In future, the Ver.di trade union will collaborate even more closely with the federal government, the state governments and the municipalities in the attacks on public sector employees. This was the message to emerge from the union’s congress last week.
Under the slogan “Strength, diversity, future”, the more than 1,000 delegates in Leipzig confirmed the previous policy of the union and supported Frank Bsirske by re-electing him as chairman.
The first points were emphasised by Chancellor Angela Merkel (Christian Democratic Union) and German Trade Union Confederation (DGB) chairman Reiner Hoffmann. In her speech to the congress, Merkel defended the policy of recent years—the cuts policies in Germany and the brutal austerity measures against Greece. She was greeted with polite applause on her arrival, and with “loud applause” when she left, as the record of the meeting noted.
Hoffmann defended the “single union” set-up and “bargaining unity”, referring to the contract unity law that is directed against smaller sectional unions outside the DGB and represents a fundamental intervention against the right to strike as a “lesson of the Weimar Republic”. Ver.di, which due to the low level of organisation in some areas is also affected by the law, is reportedly preparing a constitutional challenge. Hoffmann was applauded by delegates nevertheless.
The focus of interest, however, was the industrial dispute in education and social services. Usually, the trade unions make sure that their congresses are not held in the midst of labour disputes. At such times they feel forced to feign opposition to the employers—at least in words, due to the mobilisation of the workforce—while behind closed doors, they seek to make a pact with the employers.
Once again, the Ver.di leadership sought to resolve the dispute before the beginning of the congress. At the end of June, it had recommended acceptance of the arbitration result in the day care strike. The proposal of the arbitrator to increase wages by between zero and 4.5 percent would have meant a reduction in real pay. At five years, the long duration of the new contract would also mean upholding “industrial peace”—i.e., a ban on further strikes for five years. Despite Bsirske’s efforts to push through the arbitration proposal using bureaucratic tricks, manoeuvres and threats, nearly 70 percent of Ver.di members involved refused to accept the new contract.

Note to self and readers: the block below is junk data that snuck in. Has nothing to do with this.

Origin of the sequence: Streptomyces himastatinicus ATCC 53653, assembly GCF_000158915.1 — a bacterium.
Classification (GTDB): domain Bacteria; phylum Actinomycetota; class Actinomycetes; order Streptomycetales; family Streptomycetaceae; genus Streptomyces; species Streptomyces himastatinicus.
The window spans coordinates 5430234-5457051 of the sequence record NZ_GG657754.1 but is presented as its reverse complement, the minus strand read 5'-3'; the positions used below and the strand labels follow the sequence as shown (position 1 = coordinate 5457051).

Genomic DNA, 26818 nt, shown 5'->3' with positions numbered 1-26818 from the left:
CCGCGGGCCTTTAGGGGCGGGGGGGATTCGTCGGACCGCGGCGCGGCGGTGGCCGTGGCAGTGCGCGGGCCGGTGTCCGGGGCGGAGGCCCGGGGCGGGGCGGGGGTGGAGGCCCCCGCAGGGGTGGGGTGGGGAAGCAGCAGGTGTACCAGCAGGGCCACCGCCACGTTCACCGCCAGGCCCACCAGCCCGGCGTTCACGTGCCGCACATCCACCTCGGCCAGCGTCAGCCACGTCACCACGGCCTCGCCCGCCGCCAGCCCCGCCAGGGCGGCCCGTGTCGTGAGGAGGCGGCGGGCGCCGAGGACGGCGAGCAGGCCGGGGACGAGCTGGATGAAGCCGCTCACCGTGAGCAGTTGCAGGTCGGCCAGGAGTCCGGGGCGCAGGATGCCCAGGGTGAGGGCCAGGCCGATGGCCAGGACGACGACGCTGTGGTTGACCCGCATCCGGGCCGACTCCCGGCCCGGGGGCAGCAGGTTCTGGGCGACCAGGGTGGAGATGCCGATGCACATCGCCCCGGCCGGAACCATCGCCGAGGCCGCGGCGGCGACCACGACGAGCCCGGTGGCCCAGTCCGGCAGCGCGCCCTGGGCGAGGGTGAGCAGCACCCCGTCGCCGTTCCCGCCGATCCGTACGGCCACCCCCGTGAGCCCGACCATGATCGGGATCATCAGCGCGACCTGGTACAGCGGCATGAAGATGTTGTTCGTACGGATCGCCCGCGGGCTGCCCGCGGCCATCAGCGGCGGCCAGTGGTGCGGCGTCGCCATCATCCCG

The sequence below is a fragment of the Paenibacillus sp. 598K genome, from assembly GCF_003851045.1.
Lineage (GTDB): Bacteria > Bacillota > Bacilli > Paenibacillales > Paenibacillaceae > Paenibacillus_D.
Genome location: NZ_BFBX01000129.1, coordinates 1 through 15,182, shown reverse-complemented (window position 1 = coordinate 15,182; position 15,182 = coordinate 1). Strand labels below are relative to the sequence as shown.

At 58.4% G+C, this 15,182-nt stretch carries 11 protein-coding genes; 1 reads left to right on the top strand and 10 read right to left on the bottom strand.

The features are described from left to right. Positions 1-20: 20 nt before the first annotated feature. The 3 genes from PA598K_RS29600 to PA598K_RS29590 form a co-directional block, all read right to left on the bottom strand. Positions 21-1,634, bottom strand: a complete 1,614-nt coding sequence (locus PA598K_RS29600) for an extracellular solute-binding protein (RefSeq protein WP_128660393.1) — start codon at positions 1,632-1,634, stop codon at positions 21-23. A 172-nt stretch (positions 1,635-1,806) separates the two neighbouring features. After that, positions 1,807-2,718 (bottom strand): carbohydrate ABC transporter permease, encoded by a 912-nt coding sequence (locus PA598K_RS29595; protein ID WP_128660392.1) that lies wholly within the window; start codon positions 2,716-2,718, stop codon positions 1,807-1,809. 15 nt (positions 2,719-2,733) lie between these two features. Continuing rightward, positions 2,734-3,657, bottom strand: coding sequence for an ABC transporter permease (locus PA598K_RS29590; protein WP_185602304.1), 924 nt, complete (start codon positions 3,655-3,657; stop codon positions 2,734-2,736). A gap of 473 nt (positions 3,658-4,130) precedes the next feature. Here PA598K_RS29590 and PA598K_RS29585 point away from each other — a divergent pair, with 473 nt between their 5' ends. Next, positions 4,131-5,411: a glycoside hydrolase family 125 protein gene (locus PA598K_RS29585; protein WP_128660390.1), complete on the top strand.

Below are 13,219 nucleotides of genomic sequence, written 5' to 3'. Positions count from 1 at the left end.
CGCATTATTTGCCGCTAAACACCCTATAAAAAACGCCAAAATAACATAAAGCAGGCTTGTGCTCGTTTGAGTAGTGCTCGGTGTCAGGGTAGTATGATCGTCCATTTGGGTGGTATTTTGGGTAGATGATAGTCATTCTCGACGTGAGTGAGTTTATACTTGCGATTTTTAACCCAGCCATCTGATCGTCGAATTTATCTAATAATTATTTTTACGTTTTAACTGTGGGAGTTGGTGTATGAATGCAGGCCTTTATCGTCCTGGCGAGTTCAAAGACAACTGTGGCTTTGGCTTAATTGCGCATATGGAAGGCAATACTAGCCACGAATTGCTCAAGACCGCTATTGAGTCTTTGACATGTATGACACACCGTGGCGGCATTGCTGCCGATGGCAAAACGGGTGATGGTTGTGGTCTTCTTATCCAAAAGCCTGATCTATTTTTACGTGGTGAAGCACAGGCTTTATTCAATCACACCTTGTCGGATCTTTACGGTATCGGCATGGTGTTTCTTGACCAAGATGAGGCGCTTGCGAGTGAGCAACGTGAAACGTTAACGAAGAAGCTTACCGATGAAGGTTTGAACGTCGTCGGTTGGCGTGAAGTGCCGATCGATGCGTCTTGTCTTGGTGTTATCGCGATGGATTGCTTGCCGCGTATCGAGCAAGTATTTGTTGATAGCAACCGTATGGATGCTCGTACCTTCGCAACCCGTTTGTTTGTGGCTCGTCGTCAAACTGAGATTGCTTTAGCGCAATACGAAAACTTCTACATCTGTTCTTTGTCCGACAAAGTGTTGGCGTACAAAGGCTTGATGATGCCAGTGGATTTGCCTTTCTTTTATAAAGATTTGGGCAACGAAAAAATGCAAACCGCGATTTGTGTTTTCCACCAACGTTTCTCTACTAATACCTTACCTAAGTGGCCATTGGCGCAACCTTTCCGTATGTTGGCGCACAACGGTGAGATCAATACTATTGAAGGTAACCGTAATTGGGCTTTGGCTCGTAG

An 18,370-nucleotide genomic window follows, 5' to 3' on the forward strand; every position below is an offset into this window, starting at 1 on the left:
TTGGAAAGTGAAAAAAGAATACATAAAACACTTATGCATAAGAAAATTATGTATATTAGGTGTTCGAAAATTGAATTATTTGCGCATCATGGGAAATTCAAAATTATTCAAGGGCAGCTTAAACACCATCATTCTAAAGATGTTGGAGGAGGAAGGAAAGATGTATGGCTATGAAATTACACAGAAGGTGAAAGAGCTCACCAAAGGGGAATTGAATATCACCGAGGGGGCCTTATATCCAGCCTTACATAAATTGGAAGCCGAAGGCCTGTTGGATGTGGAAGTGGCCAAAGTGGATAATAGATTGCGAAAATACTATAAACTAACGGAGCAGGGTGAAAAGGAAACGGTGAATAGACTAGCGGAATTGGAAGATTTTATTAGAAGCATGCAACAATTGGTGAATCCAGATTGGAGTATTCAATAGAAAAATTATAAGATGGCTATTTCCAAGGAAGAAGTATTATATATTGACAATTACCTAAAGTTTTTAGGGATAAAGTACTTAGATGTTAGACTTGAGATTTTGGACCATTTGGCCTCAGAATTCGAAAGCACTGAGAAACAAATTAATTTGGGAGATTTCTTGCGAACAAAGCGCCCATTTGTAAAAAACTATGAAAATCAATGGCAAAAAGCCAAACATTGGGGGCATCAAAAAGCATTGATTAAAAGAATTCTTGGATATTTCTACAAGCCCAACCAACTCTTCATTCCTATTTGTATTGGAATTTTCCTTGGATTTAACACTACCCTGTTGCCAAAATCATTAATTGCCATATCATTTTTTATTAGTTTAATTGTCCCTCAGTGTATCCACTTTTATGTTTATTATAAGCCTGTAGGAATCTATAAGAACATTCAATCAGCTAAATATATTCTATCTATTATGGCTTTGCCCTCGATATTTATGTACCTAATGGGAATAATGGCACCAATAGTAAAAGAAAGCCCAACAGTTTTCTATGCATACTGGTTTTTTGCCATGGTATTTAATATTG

Observers had expected that Bsirske would be weakened by this vote of no confidence. Many even considered his re-election, which had been a forgone conclusion, to be no longer secure. But the congress once again showed that the much-touted “rank-and-file” delegates had nothing to say.
On Monday of last week, Bsirske spoke about the conflict in social and educational services. Ver.di was preparing to continue the strike from mid-October, he claimed, and announced a “massive escalation of the conflict”. In fact, the opposite is the case. What was being prepared were so-called flexi-strikes. This means separate regional strike days, which first incur the displeasure of parents because they are unannounced, and, secondly, isolate the strikers in different regions.